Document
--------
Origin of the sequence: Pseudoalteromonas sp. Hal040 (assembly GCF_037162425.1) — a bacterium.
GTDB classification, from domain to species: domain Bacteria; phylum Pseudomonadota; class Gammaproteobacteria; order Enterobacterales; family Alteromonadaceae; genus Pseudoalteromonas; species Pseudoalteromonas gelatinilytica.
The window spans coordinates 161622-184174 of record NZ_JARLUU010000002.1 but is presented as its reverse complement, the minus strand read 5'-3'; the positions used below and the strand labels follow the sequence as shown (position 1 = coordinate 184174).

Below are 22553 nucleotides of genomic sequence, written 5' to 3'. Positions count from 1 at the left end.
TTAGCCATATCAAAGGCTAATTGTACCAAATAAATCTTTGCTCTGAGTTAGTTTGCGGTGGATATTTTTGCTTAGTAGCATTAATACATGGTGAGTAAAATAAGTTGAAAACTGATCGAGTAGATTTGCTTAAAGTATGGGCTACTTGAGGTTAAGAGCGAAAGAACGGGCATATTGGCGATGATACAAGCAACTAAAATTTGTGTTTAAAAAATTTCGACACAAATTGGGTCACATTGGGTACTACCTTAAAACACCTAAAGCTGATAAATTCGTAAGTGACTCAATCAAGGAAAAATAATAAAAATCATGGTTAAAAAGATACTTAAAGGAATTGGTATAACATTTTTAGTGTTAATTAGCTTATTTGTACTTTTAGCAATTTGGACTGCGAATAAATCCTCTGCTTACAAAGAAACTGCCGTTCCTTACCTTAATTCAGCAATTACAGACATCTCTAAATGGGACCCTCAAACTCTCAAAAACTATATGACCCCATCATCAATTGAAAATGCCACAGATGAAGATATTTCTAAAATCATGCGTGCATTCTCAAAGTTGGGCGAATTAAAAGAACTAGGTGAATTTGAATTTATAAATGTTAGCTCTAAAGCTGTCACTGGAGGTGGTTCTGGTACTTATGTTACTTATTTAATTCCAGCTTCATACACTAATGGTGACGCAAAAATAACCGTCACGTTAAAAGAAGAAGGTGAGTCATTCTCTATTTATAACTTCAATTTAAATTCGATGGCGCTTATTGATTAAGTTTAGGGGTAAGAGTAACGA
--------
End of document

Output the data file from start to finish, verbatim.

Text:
Origin of the sequence: Pseudoalteromonas sp. Hal040 (assembly GCF_037162425.1) — a bacterium.
GTDB classification, from domain to species: domain Bacteria; phylum Pseudomonadota; class Gammaproteobacteria; order Enterobacterales; family Alteromonadaceae; genus Pseudoalteromonas; species Pseudoalteromonas gelatinilytica.
The window spans coordinates 161622-184174 of record NZ_JARLUU010000002.1 but is presented as its reverse complement, the minus strand read 5'-3'; the positions used below and the strand labels follow the sequence as shown (position 1 = coordinate 184174).

Below are 22553 nucleotides of genomic sequence, written 5' to 3'. Positions count from 1 at the left end.
TTAGCCATATCAAAGGCTAATTGTACCAAATAAATCTTTGCTCTGAGTTAGTTTGCGGTGGATATTTTTGCTTAGTAGCATTAATACATGGTGAGTAAAATAAGTTGAAAACTGATCGAGTAGATTTGCTTAAAGTATGGGCTACTTGAGGTTAAGAGCGAAAGAACGGGCATATTGGCGATGATACAAGCAACTAAAATTTGTGTTTAAAAAATTTCGACACAAATTGGGTCACATTGGGTACTACCTTAAAACACCTAAAGCTGATAAATTCGTAAGTGACTCAATCAAGGAAAAATAATAAAAATCATGGTTAAAAAGATACTTAAAGGAATTGGTATAACATTTTTAGTGTTAATTAGCTTATTTGTACTTTTAGCAATTTGGACTGCGAATAAATCCTCTGCTTACAAAGAAACTGCCGTTCCTTACCTTAATTCAGCAATTACAGACATCTCTAAATGGGACCCTCAAACTCTCAAAAACTATATGACCCCATCATCAATTGAAAATGCCACAGATGAAGATATTTCTAAAATCATGCGTGCATTCTCAAAGTTGGGCGAATTAAAAGAACTAGGTGAATTTGAATTTATAAATGTTAGCTCTAAAGCTGTCACTGGAGGTGGTTCTGGTACTTATGTTACTTATTTAATTCCAGCTTCATACACTAATGGTGACGCAAAAATAACCGTCACGTTAAAAGAAGAAGGTGAGTCATTCTCTATTTATAACTTCAATTTAAATTCGATGGCGCTTATTGATTAAGTTTAGGGGTAAGAGTAACGA